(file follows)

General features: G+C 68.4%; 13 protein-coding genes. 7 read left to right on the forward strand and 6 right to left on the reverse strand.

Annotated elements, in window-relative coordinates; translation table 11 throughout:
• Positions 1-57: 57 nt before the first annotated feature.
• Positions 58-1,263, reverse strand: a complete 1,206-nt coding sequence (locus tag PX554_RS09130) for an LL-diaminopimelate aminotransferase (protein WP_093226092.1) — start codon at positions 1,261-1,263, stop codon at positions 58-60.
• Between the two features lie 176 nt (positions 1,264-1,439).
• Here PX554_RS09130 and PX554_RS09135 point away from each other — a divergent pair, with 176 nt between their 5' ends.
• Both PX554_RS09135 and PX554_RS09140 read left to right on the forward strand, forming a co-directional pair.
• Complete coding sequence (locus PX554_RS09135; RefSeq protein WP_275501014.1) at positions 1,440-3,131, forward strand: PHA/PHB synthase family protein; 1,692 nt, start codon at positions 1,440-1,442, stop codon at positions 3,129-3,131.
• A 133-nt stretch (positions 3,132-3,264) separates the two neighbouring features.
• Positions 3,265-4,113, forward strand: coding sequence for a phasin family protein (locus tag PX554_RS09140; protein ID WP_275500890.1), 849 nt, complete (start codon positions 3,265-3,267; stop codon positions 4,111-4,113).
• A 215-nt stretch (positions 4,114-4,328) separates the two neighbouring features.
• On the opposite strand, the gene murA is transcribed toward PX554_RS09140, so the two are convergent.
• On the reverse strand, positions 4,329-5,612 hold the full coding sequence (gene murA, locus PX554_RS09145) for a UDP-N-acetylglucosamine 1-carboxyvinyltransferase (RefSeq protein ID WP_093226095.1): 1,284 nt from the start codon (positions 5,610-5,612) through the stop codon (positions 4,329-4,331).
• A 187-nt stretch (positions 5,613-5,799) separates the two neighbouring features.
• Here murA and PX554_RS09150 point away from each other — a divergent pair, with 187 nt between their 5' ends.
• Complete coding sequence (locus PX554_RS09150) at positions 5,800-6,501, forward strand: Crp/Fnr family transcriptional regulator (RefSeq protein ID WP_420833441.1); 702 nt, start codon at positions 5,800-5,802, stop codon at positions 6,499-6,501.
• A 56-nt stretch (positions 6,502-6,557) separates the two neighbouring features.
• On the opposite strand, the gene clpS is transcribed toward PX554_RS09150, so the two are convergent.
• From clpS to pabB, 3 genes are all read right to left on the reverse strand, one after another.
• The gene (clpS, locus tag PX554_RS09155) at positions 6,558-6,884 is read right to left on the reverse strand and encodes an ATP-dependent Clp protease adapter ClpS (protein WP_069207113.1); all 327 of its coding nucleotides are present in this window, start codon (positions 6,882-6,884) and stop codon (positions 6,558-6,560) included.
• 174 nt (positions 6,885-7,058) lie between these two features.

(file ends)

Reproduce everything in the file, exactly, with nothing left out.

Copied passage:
General features: G+C 68.4%; 13 protein-coding genes. 7 read left to right on the forward strand and 6 right to left on the reverse strand.

Annotated elements, in window-relative coordinates; translation table 11 throughout:
• Positions 1-57: 57 nt before the first annotated feature.
• Positions 58-1,263, reverse strand: a complete 1,206-nt coding sequence (locus tag PX554_RS09130) for an LL-diaminopimelate aminotransferase (protein WP_093226092.1) — start codon at positions 1,261-1,263, stop codon at positions 58-60.
• Between the two features lie 176 nt (positions 1,264-1,439).
• Here PX554_RS09130 and PX554_RS09135 point away from each other — a divergent pair, with 176 nt between their 5' ends.
• Both PX554_RS09135 and PX554_RS09140 read left to right on the forward strand, forming a co-directional pair.
• Complete coding sequence (locus PX554_RS09135; RefSeq protein WP_275501014.1) at positions 1,440-3,131, forward strand: PHA/PHB synthase family protein; 1,692 nt, start codon at positions 1,440-1,442, stop codon at positions 3,129-3,131.
• A 133-nt stretch (positions 3,132-3,264) separates the two neighbouring features.
• Positions 3,265-4,113, forward strand: coding sequence for a phasin family protein (locus tag PX554_RS09140; protein ID WP_275500890.1), 849 nt, complete (start codon positions 3,265-3,267; stop codon positions 4,111-4,113).
• A 215-nt stretch (positions 4,114-4,328) separates the two neighbouring features.
• On the opposite strand, the gene murA is transcribed toward PX554_RS09140, so the two are convergent.
• On the reverse strand, positions 4,329-5,612 hold the full coding sequence (gene murA, locus PX554_RS09145) for a UDP-N-acetylglucosamine 1-carboxyvinyltransferase (RefSeq protein ID WP_093226095.1): 1,284 nt from the start codon (positions 5,610-5,612) through the stop codon (positions 4,329-4,331).
• A 187-nt stretch (positions 5,613-5,799) separates the two neighbouring features.
• Here murA and PX554_RS09150 point away from each other — a divergent pair, with 187 nt between their 5' ends.
• Complete coding sequence (locus PX554_RS09150) at positions 5,800-6,501, forward strand: Crp/Fnr family transcriptional regulator (RefSeq protein ID WP_420833441.1); 702 nt, start codon at positions 5,800-5,802, stop codon at positions 6,499-6,501.
• A 56-nt stretch (positions 6,502-6,557) separates the two neighbouring features.
• On the opposite strand, the gene clpS is transcribed toward PX554_RS09150, so the two are convergent.
• From clpS to pabB, 3 genes are all read right to left on the reverse strand, one after another.
• The gene (clpS, locus tag PX554_RS09155) at positions 6,558-6,884 is read right to left on the reverse strand and encodes an ATP-dependent Clp protease adapter ClpS (protein WP_069207113.1); all 327 of its coding nucleotides are present in this window, start codon (positions 6,882-6,884) and stop codon (positions 6,558-6,560) included.
• 174 nt (positions 6,885-7,058) lie between these two features.